Drinking water utilities contribute billions of dollars to local and regional economies by managing lands that provide ecosystem services such as water filtration, wastewater treatment, water storage, flood protection, habitat, and recreation. The 20th century accounting standards and asset management strategies that govern these utilities were developed at a time when natural capital was plentiful. These standards are therefore focused on “built” solutions to water management, such as treatment plants, pipes, drains and storage tanks. Watersheds and aquifers from which public utilities source drinking water are not considered capital assets, so in many cases utilities cannot justify a sufficient management and operations budget for the watershed. Also, utilities cannot borrow money to invest in restoration or include watershed management costs in rate structures. Removing an old logging road to prevent sedimentation and improve water quality requires a write-down of the utility’s assets rather than an increase.
"The 21st Century Utility: Accounting for Natural Capital" is a strategic initiative to define a solid course for natural capital accounting and deliver tools to institutionalize new funding mechanisms for ecosystem services, restoration, and conservation for surface water-based water utilities. Earth Economics is providing technical support and coordination for the Watershed Economics Workgroup, a group of six water utilities representing over 16 million people. Together we are developing an approach to watershed asset management where investments in stormwater management, flood protection, drinking water, fish and wildlife habitat, biodiversity, forestry and conservation are fully integrated. This work will provide the economic arguments to enable water utilities nationally to address rate inequities, issue bonds for restoration, and allocate sufficient operating and maintenance for the watersheds that supply their water. It opens the way for national changes recognizing aquifers and facilitating water law improvements. It also provides benchmarks for accounting of ecosystem services in the private sector.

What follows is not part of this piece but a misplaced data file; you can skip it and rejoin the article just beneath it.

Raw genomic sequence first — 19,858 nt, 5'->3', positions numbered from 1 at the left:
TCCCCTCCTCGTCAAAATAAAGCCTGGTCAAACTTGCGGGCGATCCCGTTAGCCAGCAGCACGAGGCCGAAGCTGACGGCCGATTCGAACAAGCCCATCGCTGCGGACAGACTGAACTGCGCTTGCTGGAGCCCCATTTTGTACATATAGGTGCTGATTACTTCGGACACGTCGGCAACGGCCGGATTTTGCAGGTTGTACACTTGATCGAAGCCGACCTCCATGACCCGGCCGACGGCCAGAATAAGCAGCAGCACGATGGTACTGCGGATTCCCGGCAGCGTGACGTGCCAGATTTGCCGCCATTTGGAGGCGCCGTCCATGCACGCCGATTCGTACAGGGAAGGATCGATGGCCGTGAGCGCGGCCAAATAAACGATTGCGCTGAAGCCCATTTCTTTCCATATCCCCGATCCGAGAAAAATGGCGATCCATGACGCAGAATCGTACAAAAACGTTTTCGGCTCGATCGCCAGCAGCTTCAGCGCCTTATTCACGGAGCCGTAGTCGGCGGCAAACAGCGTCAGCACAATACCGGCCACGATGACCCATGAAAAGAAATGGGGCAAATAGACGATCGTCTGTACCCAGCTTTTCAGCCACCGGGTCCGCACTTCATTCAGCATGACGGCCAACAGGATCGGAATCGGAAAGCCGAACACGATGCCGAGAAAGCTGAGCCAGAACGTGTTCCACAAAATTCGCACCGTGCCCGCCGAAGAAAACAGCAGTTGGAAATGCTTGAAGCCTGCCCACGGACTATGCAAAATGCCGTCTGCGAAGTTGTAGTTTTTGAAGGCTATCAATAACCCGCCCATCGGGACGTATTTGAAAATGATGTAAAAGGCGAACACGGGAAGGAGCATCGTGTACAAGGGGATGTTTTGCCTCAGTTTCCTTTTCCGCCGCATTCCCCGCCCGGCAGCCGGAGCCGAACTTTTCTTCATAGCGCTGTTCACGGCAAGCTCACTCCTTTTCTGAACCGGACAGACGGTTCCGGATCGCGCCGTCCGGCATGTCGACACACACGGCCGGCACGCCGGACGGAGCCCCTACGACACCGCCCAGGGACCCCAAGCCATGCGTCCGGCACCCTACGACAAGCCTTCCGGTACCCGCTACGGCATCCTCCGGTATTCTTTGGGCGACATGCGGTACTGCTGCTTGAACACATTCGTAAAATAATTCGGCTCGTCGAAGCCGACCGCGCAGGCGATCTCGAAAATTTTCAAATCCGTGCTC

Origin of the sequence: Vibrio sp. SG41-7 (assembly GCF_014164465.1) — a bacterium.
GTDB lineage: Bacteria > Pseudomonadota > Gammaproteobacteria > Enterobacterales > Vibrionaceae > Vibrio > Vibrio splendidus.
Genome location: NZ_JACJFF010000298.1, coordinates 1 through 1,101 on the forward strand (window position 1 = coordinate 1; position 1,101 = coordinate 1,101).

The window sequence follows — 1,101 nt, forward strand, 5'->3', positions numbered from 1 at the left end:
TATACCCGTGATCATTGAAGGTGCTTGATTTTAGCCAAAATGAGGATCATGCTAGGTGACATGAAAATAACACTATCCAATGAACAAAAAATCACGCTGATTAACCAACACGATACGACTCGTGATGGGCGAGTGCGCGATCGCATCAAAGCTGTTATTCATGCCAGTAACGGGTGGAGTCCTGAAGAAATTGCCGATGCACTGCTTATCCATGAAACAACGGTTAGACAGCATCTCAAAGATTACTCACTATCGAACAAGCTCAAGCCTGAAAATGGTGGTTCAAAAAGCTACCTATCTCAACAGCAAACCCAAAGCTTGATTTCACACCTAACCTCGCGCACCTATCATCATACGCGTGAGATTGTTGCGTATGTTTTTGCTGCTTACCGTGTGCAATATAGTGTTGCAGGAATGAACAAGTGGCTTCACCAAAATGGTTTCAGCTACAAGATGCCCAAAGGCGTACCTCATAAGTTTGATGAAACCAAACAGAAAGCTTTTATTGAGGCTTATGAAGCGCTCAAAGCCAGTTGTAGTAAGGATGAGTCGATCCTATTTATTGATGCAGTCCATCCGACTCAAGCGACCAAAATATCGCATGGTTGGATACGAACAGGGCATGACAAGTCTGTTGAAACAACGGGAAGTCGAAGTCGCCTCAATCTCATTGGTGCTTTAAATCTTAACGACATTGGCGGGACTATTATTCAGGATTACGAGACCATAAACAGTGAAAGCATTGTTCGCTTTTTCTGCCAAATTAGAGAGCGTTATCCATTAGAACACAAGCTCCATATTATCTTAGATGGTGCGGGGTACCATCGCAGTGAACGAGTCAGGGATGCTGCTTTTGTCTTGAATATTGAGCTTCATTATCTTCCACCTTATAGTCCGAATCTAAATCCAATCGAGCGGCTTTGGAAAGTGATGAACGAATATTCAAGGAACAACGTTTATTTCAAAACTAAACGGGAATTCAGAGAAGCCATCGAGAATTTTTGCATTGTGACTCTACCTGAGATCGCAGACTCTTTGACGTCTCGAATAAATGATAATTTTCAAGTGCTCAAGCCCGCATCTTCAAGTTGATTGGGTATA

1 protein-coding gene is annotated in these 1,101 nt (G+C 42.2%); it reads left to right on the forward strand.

We recently published an article with more background on this project in Solutions Journal
, an innovative journal that showcases bold and creative solutions to some of society's most pressing issues. You can view the article here